The discovery of a new dish does more for the happiness of mankind than the discovery of a new star.— Jean-Anthelme Brillat-Savarin
Jean-Anthelme Brillat-Savarin was a 19th century French gastronome who became one of the most celebrated food writers of all time. His most famous work, The Physiology of Taste or Meditations on Transcendental Gastronomy is a “historical, philosophical, and epicurean collection of recipes, reflections, and anecdotes on everything and anything gastronomical,” according to its current publisher, Penguin Random House. First published in 1825, his book has never gone out of print.
Sometime in the 1840s, it is said, a Parisian pâtissier by the name of Julien, experimenting with the Eastern European baba, invented a similar yeast-leavened cake baked in a large ring mold and soaked in syrup and named it after Brillat-Savarin. Instead of having dried fruit baked in it like a baba, the center hole in the savarin is filled with fresh fruit and cream.
The savarin is one of many yeast-leavened cakes that come mostly from continental Europe. Among the most well-known are the Kugelhopf or Gugelhupf, from central Europe, and the panettone from Italy. Some people also classify brioche and babka as yeasted cakes; others call them breads. To each his own.
This signature challenge was for an old-fashioned, European-inspired yeast-leavened cake. Fillings and decorations were left up to the bakers. Chetna, Nancy and Martha all made savarins with various flavored syrups and fillings, Luis made a Kugelhopf, Richard made a Gugelhupf, and Kate made a babka.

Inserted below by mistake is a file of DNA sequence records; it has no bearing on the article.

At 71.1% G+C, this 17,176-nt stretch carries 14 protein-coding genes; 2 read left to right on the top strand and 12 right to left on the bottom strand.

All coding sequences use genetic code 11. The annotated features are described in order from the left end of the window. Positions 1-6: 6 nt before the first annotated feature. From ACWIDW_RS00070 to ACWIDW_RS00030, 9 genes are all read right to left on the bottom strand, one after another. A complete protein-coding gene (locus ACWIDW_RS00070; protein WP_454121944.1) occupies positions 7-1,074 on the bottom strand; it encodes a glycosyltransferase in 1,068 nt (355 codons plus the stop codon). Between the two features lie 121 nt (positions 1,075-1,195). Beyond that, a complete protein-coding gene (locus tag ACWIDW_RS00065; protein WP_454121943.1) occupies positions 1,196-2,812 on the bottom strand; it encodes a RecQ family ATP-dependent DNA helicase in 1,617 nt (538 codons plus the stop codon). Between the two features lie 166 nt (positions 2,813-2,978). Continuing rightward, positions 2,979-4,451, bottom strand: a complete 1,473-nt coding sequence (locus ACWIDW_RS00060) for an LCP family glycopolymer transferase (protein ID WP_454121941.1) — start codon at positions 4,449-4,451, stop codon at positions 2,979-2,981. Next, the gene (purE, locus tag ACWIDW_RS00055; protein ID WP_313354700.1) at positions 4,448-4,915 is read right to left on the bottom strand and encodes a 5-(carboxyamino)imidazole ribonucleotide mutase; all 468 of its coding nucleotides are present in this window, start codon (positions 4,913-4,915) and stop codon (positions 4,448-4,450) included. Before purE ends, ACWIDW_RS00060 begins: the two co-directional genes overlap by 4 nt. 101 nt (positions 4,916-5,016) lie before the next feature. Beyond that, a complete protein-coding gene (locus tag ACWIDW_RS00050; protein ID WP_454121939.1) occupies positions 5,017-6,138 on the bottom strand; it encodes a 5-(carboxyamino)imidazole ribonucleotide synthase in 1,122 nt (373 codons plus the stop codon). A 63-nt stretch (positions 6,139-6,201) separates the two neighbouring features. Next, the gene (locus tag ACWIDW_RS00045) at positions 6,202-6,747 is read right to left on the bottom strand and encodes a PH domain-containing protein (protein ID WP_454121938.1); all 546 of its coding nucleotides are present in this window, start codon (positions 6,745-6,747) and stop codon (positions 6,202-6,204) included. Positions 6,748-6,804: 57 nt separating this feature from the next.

My savarin features the bright spring flavors of rhubarb and elderflower, adapted from this recipe. While some savarins are served with crème fraiche, I used a recipe I found here using whipped cream and yogurt — its tanginess serves as a foil to the sweetness of the rhubarb-and-elderflower-syrup-soaked cake. I also made a rhubarb compote as an accompaniment, using a recipe from New York Times Cooking.
The cake is made from a simple batter of flour, sugar, eggs and yeast — with a little bit of liquid and flavoring — beaten together to make a thick, sticky batter. After beating for about 5 minutes, I added softened butter a little at a time, beating continuously until it was fully incorporated. I then let the dough rise until doubled.
After the first prove, I transferred the dough to a greased Bundt pan and let it rise a second time. It was supposed to rise to fill three-quarters of the pan, but my dough rose so rapidly the pan was almost full by the time I put it in the oven. I was afraid it would overflow, but it just rose to about ¾ inch above the pan.
I made the soaking syrup by roasting fresh rhubarb sprinkled with sugar, elderflower cordial and lemon zest. I then added the resulting liquid to more elderflower cordial and simmered it down to a syrup. When the cake was done, I took it out of the pan, poured about half the syrup into the pan and carefully put the cake back in the pan to soak up the syrup. I also poked holes in the top of the cake and poured the rest of the syrup over the surface, allowing the syrup to soak in.
To make the rhubarb compote, I gently cooked rhubarb and sugar just until the fruit was soft, then removed the rhubarb and let the liquid cook until it was syrupy. I poured the syrup over the rhubarb and let it cool. I then whipped the cream, added a little bit of elderflower cordial and folded in the yogurt.
When combined, all the elements of this elegant dessert worked really well together. The syrup moistened the bread-like cake and gave it a more delicate crumb structure. The compote added sweetness, which was offset by the tangy cream. It was a delicious combination of flavors and textures that made it perfect for a springtime tea. I was able to enjoy it with friends on our screen porch as the newly mown grass and budding trees soaked up a gentle rain.